On October 11, 2021, Governor Abbott issued Executive Order GA-40, which prohibits any entity in Texas from compelling receipt of a COVID-19 vaccine by any individual, including an employee or a consumer, who objects to such vaccination for any reason of personal conscience, based on a religious belief, or for medical reasons, including prior recovery from COVID-19. The penalty for violations of this order could be fines of up to $1,000 per violation. The order also provides that it supersedes any other order that may conflict and limits any local officials' ability to issue orders that conflict with this order.
It is unclear whether this order conflicts with the federal vaccination mandates, so employers in the state should consult with counsel regarding their vaccination policies.
Employer COVID-19 Vaccine Requirements in Workplace Limited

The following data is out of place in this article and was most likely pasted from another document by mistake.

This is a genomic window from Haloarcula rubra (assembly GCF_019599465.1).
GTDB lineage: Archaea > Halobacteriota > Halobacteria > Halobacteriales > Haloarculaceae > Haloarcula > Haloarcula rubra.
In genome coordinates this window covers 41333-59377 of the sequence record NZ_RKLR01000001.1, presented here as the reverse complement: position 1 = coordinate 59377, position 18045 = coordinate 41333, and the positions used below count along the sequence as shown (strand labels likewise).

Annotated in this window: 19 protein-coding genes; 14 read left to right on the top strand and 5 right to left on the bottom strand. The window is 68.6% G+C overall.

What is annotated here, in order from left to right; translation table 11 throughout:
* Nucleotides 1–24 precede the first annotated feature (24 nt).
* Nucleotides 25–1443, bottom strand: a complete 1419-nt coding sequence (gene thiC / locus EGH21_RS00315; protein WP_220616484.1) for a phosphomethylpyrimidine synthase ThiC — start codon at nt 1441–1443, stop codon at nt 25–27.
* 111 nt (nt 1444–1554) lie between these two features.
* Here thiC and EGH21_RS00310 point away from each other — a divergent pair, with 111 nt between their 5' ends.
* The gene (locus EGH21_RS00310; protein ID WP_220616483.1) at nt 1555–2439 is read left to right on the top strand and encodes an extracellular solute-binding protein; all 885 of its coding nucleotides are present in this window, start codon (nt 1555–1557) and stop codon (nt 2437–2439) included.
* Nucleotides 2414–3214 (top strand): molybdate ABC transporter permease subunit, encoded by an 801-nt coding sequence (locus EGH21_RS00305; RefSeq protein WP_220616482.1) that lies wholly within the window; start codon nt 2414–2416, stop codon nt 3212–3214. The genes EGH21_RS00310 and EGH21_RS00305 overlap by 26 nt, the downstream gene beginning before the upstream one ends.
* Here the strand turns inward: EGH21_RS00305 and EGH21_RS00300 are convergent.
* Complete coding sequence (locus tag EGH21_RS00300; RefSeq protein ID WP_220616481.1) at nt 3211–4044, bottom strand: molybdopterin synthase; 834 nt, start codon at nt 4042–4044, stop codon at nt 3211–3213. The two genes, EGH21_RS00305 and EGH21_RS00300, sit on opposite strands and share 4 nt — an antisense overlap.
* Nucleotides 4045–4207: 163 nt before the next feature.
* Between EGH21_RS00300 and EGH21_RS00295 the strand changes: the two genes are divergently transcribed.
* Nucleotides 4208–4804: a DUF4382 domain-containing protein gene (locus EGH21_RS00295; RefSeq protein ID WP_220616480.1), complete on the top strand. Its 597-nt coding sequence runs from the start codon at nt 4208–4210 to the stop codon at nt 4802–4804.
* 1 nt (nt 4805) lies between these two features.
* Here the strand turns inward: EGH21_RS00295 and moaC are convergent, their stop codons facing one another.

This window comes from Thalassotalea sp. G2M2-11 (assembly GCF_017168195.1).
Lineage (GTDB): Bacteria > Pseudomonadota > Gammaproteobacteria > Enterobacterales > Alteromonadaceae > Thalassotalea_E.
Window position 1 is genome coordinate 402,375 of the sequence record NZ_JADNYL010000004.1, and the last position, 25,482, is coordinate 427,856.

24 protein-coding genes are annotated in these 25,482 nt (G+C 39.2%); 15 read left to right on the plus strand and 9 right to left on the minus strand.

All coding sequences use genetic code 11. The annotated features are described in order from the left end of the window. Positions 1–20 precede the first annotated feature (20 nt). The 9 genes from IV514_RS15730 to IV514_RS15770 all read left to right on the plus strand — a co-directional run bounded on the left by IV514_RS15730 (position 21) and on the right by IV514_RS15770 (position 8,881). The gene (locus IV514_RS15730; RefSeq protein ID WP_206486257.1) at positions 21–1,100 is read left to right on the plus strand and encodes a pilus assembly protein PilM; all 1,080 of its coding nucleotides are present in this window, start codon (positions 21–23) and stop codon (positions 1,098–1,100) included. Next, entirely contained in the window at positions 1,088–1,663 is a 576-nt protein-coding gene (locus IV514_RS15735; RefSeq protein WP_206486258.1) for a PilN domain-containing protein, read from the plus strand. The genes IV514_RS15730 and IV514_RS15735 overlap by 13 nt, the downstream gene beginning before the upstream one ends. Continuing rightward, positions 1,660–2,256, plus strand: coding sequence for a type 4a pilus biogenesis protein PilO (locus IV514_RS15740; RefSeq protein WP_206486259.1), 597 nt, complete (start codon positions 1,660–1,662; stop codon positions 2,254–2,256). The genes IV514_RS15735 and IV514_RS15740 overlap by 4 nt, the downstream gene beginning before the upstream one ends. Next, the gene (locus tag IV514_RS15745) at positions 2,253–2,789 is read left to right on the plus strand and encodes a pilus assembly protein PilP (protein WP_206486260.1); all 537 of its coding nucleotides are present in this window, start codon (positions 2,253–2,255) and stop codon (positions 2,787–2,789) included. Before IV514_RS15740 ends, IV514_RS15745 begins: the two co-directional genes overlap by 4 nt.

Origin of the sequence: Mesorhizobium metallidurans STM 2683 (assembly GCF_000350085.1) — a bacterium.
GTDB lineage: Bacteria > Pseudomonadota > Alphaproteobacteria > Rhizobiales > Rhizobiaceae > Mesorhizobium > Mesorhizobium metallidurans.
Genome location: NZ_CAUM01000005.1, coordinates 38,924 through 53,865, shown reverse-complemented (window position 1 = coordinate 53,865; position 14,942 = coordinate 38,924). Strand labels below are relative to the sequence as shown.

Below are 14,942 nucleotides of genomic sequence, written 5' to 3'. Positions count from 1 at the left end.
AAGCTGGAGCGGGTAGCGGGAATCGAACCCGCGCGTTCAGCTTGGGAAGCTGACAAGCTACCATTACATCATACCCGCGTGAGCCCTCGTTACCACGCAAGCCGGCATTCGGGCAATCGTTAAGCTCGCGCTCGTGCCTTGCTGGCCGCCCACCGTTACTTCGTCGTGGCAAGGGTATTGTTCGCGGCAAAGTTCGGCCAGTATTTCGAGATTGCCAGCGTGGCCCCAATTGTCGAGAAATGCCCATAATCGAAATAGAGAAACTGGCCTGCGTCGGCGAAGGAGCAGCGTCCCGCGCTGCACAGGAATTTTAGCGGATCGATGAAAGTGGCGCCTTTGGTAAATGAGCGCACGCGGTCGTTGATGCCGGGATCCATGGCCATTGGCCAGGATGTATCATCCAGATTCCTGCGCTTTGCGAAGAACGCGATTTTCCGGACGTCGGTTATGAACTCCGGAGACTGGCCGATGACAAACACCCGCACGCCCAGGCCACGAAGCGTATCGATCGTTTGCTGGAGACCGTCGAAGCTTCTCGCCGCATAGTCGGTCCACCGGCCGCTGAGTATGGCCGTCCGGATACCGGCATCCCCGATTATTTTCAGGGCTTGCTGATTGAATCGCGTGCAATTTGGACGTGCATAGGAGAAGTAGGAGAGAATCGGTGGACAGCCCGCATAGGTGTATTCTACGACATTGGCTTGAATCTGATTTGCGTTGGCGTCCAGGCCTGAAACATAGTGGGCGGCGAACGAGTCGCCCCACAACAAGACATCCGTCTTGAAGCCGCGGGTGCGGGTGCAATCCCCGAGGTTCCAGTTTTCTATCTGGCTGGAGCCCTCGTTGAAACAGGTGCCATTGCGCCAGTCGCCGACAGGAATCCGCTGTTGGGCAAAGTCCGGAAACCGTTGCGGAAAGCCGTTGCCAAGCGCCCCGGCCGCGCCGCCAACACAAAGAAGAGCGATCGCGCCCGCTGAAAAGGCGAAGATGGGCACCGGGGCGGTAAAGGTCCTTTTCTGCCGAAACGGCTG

Utah recently released the amended Workplace COVID-19 bill (SB 2004) to require an employer to pay for COVID-19 workplace testing; prohibit adverse action against an employee who claims relief; and prohibit an employer from keeping or maintaining a record or copy of an employee’s proof of vaccination, except under certain conditions. An employer that employs 15 or more employees and requires employees to receive a COVID-19 vaccine must relieve an employee of the requirement if the employee submits a statement that explains receiving a COVID-19 vaccine would be injurious to the health and well-being of the employee; conflict with a sincerely held religious belief; or conflict with a sincerely held personal belief.
Employers subject to this law should be mindful of this development, particularly if they currently are or plan to enforce a vaccine mandate while we wait for the outcome of the Supreme Court’s January 7 hearing on the federal vaccine mandates.
WA PFML Poster and Resources Updated, and the New 2022 Rates Reminder
To prepare for the 2022 PFML program, the WA Employment Security Department recently updated the following resources for employers: